A Cartersville, Georgia boy and his mother are one of an increasing amount of families throughout the country who have been dealing with the serious effects of the mysterious disease AFM (Acute Flaccid Myelitis).
On Aug. 30, Cami Abernathy’s son, Carter, lost all ability to move any part of his left arm or hold anything with his hands. His arm was completely paralyzed. A week prior to this, he had a respiratory illness and had been diagnosed with pneumonia.
After being misdiagnosed with nursemaid’s elbow, he was diagnosed with a “probable” case of AFM.
AFM is still a rare condition, but a very serious one. According to the CDC, AFM “affects the nervous system, specifically the area of the spinal cord called gray matter, which causes the muscles and reflexes in the body to become weak.” More than 90 percent of AFM cases affect children.
So far in 2018, there are 90 confirmed cases of AFM and the cases occurred in 27 states across the U.S., according to the Center for Disease Control. This has increased from 33 confirmed cases in 16 states across the U.S. in 2017.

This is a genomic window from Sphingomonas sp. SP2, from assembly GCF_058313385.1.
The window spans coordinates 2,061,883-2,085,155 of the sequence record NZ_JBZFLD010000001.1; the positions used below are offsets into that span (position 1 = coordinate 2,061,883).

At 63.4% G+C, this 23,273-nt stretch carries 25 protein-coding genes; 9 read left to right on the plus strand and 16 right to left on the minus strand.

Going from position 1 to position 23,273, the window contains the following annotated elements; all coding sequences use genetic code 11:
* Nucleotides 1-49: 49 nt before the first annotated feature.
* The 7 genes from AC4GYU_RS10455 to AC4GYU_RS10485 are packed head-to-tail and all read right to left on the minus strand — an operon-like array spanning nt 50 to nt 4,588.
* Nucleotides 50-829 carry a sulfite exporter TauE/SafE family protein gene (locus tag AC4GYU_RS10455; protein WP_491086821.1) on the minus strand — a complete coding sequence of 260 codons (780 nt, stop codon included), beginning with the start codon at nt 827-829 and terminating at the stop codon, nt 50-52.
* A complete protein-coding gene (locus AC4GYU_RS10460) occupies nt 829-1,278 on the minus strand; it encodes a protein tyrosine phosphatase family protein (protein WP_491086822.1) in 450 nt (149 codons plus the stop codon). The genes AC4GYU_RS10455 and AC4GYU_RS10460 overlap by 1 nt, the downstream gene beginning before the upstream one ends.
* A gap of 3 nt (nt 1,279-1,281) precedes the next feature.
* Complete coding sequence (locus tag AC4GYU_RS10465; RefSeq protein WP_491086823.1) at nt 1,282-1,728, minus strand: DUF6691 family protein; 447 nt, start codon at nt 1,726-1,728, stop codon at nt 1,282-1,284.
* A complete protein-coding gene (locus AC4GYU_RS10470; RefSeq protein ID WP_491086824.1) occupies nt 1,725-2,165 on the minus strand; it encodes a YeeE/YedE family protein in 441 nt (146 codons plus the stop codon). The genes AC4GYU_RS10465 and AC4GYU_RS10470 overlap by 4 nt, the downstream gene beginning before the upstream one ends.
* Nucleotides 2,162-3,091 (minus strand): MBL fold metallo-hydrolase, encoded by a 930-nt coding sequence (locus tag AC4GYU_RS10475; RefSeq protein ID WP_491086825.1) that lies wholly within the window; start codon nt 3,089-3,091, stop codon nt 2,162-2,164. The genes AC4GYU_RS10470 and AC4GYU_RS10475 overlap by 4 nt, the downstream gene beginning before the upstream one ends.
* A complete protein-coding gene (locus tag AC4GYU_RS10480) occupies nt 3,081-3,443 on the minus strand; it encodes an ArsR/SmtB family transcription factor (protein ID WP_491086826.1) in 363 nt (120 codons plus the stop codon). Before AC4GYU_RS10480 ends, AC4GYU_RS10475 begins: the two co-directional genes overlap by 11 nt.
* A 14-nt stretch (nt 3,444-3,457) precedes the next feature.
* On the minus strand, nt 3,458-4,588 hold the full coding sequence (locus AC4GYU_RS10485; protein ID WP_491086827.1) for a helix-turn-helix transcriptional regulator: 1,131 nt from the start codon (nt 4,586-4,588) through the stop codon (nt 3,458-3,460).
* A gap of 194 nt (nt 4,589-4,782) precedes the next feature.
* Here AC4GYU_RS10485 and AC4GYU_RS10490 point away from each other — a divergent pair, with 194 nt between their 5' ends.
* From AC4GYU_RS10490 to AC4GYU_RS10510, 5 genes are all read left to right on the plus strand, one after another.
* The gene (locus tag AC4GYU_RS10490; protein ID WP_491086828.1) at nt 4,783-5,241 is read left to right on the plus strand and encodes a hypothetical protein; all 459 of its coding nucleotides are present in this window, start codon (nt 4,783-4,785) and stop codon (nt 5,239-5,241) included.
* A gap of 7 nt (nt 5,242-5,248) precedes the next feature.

Since Carter was discharged, he has done occupational therapy twice a week and has made huge improvements.
There is a lot of research and information on the CDC, so here is all the information broken down.
Most people will have sudden onset of arm or leg weakness and loss of muscle tone and reflexes. Some people, in addition to arm or leg weakness, will have:
- facial droop/weakness,
- difficulty moving the eyes,
- drooping eyelids, or
- difficulty with swallowing or slurred speech
Most of the patients with AFM (more than 90 percent) had a mild respiratory illness or fever consistent with a viral infection before they developed AFM.
AFM is diagnosed by examining a patient’s nervous system and pictures of the spinal cord.
Certain viruses are known to causes AFM including:
- enterovirus A71 (EV-A71)
- West Nile virus
However, all stool specimens tested by the CDC from AFM patients tested negative for poliovirus. Coxsackievirus A16, EV-A71, and EV-D68 was found in four of the 414 confirmed cases since 2014. For the rest of the patients, no germ was found in the spinal fluid and no cause was confirmed.
- There is currently no treatment for AFM.
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